Arthritis Main Document Obesity takes heavy toll on knee arthritis - New studies will help patients better understand the role that obesity plays in knee arthritis and recovery from knee surgery. More than 14 million visits were made to physicians' offices in by patients with knee problems. Five new studies presented at the Annual Meeting of the American Academy of Orthopaedic Surgeons AAOS look at the effect that obesity has on knee arthritis and a patient's ability to recover from knee surgery. Does Obesity Cause Irreparable Damage To Knees Despite Weight Loss One new study found that while weight loss via bariatric surgery may improve knee pain in obese patients with knee osteoarthritis, there may be permanent damage to the knee from being morbidly obese.
New studies have been presented at the Annual Meeting of the American Academy of Orthopaedic Surgeons AAOS to look at the effect that obesity has on knee arthritis and a patient's ability to recover from knee surgery.
One new study found that while weight loss via bariatric surgery may improve knee pain in obese patients with knee osteoarthritis, there may be permanent damage to the knee from being morbidly obese.
Also, two new studies released today examine whether obesity contributes to greater complications after hip and knee replacement surgery. The first study considers patients in the "super obese" category who have a body mass index BMI greater than Ran Schwarzkopf, co-investigator and chief resident, New York University Hospital for Joint Diseases, and his research team found that the number of overall complications were significantly higher for the "super-obese" compared to non-obese.
The second study analyzed complication rates for morbidly obese patients BMI greater than 40 after total joint replacement TJR. Led by Richard J. Friedman, co-investigator and Chairman, Department of Orthopaedic Surgery, Roper Hospital, Charleston, SC, the study found that morbid obesity contributed to a significantly higher incidence of complications such as redness around the surgical wound, swelling of the legs, bacterial infections, respiratory disorders, neurologic and gastrointestinal complications and cardiac arrhythmias following total hip and knee replacements.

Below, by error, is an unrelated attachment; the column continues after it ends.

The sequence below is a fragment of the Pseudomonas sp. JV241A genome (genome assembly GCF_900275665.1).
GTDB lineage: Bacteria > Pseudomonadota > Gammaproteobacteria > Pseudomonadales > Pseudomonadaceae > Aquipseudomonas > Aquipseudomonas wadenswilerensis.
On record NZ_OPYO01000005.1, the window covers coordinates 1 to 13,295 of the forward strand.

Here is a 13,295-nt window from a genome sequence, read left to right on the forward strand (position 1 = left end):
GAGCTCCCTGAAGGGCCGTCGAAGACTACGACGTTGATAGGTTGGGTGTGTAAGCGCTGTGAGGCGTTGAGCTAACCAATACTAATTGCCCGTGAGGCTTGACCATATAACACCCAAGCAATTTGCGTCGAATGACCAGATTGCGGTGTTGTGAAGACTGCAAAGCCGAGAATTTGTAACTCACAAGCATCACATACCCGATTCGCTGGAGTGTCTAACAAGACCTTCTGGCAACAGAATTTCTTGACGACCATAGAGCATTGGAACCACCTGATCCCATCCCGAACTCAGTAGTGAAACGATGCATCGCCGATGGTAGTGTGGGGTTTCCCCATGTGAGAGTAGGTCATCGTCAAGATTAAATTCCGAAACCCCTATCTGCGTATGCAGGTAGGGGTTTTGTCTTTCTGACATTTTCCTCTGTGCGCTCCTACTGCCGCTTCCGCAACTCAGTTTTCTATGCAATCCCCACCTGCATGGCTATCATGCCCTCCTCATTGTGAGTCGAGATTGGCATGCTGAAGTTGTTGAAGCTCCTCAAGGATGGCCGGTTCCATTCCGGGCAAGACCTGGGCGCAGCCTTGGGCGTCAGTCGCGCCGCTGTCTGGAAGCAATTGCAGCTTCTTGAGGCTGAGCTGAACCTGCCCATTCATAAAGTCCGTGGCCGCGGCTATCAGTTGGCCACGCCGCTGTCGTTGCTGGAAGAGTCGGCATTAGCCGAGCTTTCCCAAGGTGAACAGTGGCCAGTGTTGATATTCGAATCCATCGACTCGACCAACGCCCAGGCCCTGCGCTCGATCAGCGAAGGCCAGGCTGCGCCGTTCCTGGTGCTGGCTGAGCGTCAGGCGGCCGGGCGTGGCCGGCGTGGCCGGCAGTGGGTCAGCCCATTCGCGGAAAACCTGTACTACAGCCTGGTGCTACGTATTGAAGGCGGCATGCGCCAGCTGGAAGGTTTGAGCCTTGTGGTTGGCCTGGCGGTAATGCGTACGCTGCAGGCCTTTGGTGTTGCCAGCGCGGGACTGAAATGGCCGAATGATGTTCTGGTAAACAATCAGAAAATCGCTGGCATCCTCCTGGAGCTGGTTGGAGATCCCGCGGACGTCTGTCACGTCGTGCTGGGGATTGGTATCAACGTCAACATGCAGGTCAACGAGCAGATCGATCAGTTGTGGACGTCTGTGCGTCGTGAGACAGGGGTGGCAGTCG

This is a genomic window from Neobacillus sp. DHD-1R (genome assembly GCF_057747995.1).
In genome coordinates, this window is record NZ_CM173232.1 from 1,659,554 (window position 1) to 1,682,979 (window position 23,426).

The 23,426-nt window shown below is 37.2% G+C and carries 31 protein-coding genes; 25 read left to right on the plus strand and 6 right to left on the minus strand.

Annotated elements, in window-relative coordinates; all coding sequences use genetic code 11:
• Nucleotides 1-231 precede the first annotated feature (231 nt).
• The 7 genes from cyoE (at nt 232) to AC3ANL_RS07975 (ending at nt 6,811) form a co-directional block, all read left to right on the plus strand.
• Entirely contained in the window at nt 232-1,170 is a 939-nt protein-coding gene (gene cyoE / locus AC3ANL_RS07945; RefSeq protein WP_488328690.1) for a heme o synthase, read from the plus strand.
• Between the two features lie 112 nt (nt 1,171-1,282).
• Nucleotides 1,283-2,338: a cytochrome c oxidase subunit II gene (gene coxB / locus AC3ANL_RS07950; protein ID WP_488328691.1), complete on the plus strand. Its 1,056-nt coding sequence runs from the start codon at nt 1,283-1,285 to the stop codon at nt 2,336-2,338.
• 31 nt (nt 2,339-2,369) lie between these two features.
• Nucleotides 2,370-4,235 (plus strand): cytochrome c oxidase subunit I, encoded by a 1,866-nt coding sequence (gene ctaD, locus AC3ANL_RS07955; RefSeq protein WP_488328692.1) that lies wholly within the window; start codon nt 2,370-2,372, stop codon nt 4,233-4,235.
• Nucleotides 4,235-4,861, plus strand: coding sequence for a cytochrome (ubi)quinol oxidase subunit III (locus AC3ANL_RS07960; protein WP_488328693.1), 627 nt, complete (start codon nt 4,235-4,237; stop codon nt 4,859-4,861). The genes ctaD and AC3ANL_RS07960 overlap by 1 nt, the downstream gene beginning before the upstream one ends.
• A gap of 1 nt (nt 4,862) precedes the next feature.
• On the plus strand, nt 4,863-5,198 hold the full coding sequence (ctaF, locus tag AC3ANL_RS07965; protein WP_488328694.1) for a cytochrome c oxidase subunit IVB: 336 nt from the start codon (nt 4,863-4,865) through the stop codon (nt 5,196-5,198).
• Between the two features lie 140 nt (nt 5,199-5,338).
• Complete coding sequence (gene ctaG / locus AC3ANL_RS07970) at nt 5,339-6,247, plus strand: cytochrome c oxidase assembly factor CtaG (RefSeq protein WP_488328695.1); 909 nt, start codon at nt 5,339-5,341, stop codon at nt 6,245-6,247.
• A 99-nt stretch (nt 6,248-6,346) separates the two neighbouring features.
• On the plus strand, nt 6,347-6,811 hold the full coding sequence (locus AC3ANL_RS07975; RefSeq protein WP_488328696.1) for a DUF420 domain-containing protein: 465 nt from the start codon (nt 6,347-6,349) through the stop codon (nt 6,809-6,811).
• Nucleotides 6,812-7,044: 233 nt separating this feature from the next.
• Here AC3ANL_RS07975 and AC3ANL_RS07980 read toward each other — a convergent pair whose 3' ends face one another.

Another new study released analyzed the effects of isolated weight loss via bariatric surgery on knee osteoarthritis. The study found that isolated weight loss following bariatric surgery resulted in significant improvements in knee pain, stiffness and function.
The findings are from a series of studies yet to be published.Few studies have examined whether complication rates for total joint replacement (TJR) patients may increase for "super-obese" patients.
This study compared the outcomes after TJR in "super. The effects of lower-extremity total joint replacement for arthritis on obesity. Orthopedics ;28(2) Lawrence RC, Helmick CG, Arnett FC, et al.
Estimates of the prevalence of arthritis and selected musculoskeletal disorders in the United States. Obesity limits late-life mobility in older women who undergo total joint replacement (TJR) -- either total hip replacement or total knee replacement.
Note that the findings support the maintenance. Preoperative and 6-month postoperative data on function, joint pain and body mass index (BMI) from a national sample of 2, patients who had undergone total hip replacement and 2, who had.
Dec 01, · The success of these surgeries was noted by the NIH Consensus Development Conference on Total Hip Replacement. In , approximately , total hip and knee replacements were performed within the United States. By , it is anticipated that . Washington, Feb New studies have been presented at the Annual Meeting of the American Academy of Orthopaedic Surgeons (AAOS) to look at the effect that obesity has on knee arthritis and a.